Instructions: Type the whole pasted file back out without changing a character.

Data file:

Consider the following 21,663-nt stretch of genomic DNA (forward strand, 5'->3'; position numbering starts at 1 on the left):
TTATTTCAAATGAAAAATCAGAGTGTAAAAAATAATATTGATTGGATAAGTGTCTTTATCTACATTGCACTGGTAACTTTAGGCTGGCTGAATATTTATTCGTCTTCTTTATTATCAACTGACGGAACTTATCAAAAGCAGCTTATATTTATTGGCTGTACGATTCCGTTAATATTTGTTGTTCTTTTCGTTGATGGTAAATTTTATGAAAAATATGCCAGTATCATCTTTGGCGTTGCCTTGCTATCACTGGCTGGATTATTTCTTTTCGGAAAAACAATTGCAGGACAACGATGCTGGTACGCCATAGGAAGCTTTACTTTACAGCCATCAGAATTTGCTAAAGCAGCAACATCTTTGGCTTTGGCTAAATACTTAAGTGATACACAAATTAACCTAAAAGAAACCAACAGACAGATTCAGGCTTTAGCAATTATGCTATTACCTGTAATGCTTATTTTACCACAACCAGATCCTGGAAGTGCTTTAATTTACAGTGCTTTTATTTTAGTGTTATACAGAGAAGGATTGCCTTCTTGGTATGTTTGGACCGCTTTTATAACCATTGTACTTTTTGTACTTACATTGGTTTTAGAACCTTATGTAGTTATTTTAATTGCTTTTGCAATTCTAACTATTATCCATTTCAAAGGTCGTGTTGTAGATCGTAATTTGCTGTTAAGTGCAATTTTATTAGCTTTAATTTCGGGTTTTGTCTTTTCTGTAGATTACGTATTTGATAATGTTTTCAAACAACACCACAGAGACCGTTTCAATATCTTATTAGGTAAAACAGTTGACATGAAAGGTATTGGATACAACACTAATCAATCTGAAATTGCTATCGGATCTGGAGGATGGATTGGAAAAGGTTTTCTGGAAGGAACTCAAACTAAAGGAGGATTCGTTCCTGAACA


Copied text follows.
Consider the following 21,663-nt stretch of genomic DNA (forward strand, 5'->3'; position numbering starts at 1 on the left):
TTATTTCAAATGAAAAATCAGAGTGTAAAAAATAATATTGATTGGATAAGTGTCTTTATCTACATTGCACTGGTAACTTTAGGCTGGCTGAATATTTATTCGTCTTCTTTATTATCAACTGACGGAACTTATCAAAAGCAGCTTATATTTATTGGCTGTACGATTCCGTTAATATTTGTTGTTCTTTTCGTTGATGGTAAATTTTATGAAAAATATGCCAGTATCATCTTTGGCGTTGCCTTGCTATCACTGGCTGGATTATTTCTTTTCGGAAAAACAATTGCAGGACAACGATGCTGGTACGCCATAGGAAGCTTTACTTTACAGCCATCAGAATTTGCTAAAGCAGCAACATCTTTGGCTTTGGCTAAATACTTAAGTGATACACAAATTAACCTAAAAGAAACCAACAGACAGATTCAGGCTTTAGCAATTATGCTATTACCTGTAATGCTTATTTTACCACAACCAGATCCTGGAAGTGCTTTAATTTACAGTGCTTTTATTTTAGTGTTATACAGAGAAGGATTGCCTTCTTGGTATGTTTGGACCGCTTTTATAACCATTGTACTTTTTGTACTTACATTGGTTTTAGAACCTTATGTAGTTATTTTAATTGCTTTTGCAATTCTAACTATTATCCATTTCAAAGGTCGTGTTGTAGATCGTAATTTGCTGTTAAGTGCAATTTTATTAGCTTTAATTTCGGGTTTTGTCTTTTCTGTAGATTACGTATTTGATAATGTTTTCAAACAACACCACAGAGACCGTTTCAATATCTTATTAGGTAAAACAGTTGACATGAAAGGTATTGGATACAACACTAATCAATCTGAAATTGCTATCGGATCTGGAGGATGGATTGGAAAAGGTTTTCTGGAAGGAACTCAAACTAAAGGAGGATTCGTTCCTGAACA